People do not die for us immediately, but remain bathed in a sort of aura of life which bears no relation to true immortality but through which they continue to occupy our thoughts in the same way as when they were alive. It is as though they were traveling abroad.
– Marcel Proust
When a family member or close friend dies, books can give comfort and understanding, guiding a reader through grief’s landscape. Over the years, and through many losses, I’ve found myself returning to the same set of books.
Water Bugs and Dragonflies by Doris Stickney and The Fall of Freddie the Leaf by Leo Buscaglia – I originally bought these two books for my daughter when she was four, and we read them together when a close family friend died. Although some readers have slammed The Fall of Freddie the Leaf as too sentimental, my daughter loved the simple story and still rereads it when she’s grieving. My personal favorite though is the Stickney book, a fable about water bugs and what happens when one of them climbs up a lily stalk and vanishes from sight. How do the other bugs make sense of what’s happened?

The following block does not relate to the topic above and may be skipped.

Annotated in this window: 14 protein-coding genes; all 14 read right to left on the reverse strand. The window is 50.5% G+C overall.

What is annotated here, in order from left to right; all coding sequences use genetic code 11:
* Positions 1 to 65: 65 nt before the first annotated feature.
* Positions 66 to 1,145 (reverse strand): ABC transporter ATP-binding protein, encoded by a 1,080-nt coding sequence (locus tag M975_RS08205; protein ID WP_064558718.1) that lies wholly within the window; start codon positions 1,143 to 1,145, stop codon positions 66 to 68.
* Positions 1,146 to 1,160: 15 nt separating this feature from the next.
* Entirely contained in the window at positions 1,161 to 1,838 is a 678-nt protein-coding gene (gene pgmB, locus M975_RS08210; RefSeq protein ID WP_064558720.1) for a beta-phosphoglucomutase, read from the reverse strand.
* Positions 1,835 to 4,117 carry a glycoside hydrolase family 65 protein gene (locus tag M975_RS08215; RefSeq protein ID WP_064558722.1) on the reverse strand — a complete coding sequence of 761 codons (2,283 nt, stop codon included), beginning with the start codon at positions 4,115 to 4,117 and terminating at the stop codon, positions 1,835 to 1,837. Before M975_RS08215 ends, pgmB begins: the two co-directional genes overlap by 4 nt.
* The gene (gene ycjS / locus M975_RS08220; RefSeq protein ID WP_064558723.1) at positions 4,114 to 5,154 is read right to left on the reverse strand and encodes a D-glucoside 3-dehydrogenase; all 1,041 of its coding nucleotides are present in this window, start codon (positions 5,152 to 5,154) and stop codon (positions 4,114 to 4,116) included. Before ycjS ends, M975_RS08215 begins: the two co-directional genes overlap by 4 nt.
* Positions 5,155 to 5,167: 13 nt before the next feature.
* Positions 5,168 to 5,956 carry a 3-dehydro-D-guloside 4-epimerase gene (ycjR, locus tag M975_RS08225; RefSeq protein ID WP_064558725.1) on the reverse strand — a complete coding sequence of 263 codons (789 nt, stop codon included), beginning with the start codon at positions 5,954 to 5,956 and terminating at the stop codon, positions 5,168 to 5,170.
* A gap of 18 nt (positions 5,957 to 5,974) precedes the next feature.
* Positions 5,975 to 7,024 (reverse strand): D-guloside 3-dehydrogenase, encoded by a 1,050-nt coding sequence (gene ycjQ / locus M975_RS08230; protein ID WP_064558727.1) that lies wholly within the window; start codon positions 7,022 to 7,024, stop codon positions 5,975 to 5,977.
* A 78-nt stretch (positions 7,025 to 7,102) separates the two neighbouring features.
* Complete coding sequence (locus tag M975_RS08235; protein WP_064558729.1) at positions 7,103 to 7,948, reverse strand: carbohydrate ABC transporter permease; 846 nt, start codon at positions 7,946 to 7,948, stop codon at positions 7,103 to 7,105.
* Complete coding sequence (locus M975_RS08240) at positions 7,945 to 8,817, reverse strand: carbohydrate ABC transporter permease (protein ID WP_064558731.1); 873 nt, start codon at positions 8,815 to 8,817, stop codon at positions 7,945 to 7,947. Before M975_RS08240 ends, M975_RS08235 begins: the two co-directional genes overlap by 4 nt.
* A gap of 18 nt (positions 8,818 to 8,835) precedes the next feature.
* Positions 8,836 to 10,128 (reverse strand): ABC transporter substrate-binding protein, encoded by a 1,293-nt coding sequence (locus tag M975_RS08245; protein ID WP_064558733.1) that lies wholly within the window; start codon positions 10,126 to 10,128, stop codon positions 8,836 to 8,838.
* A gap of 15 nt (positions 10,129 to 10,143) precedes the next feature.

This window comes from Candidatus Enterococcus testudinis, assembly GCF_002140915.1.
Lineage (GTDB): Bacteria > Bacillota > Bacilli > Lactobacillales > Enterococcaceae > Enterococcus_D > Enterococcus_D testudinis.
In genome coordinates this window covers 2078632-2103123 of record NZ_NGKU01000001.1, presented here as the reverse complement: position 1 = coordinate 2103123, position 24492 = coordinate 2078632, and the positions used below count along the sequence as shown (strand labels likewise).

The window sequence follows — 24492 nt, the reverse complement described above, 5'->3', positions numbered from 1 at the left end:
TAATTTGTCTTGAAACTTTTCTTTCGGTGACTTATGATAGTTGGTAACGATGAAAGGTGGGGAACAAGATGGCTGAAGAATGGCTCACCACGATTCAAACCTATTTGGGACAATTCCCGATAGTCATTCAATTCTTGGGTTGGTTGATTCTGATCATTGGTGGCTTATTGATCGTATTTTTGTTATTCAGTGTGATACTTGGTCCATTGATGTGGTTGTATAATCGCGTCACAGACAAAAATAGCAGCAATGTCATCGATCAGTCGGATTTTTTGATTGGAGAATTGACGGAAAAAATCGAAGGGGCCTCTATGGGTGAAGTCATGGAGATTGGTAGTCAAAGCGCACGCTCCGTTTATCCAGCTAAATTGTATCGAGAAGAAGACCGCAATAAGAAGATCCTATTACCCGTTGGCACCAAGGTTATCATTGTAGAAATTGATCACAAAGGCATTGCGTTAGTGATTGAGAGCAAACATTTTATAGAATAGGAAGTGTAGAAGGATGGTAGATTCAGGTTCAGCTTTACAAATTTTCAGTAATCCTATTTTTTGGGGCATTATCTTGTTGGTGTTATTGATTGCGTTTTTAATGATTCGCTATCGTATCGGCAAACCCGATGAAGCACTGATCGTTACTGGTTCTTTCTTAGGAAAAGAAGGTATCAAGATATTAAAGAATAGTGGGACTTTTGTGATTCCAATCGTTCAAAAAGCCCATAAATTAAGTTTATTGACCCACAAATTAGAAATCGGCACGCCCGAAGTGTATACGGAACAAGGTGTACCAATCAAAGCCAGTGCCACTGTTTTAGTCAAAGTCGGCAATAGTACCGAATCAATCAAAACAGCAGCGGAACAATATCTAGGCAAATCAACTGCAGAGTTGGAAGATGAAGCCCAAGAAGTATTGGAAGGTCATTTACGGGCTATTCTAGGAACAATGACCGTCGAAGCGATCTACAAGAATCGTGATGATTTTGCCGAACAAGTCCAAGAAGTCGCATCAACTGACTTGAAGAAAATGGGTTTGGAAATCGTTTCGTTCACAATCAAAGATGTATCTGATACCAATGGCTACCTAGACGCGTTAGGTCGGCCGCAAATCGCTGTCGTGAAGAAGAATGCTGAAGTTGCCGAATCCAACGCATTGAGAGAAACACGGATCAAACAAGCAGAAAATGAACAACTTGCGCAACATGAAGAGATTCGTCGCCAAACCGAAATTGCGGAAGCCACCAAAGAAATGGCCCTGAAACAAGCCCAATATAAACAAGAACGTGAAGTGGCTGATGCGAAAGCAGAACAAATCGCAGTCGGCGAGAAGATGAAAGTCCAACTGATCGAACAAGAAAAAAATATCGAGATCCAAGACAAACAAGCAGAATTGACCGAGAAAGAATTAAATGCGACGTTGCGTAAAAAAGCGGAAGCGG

The Year of Magical Thinking and Blue Nights, both by Joan Didion – Thoughtful, emotional reflections on coping with the loss of first her husband and then her daughter.
How We Die: Reflections on Life’s Final Chapters by Sherwin B. Nuland – This classic is blunt, detailed, and unsentimental, but surprisingly moving.
The Undertaking: Life Studies from the Dismal Trade by Thomas Lynch – Essays that chronicle small-town life as told by an undertaker who is also a poet.
Being Mortal: Medicine and What Matters in the End by Atul Gawande – Recommended by my cousin, this book makes readers think hard on what we want for ourselves and our loved ones at life's end.
Gratitude by Oliver Sacks – Four essays written by this brilliant man in his final months.
Any books to add to this list? Please share them in the comments.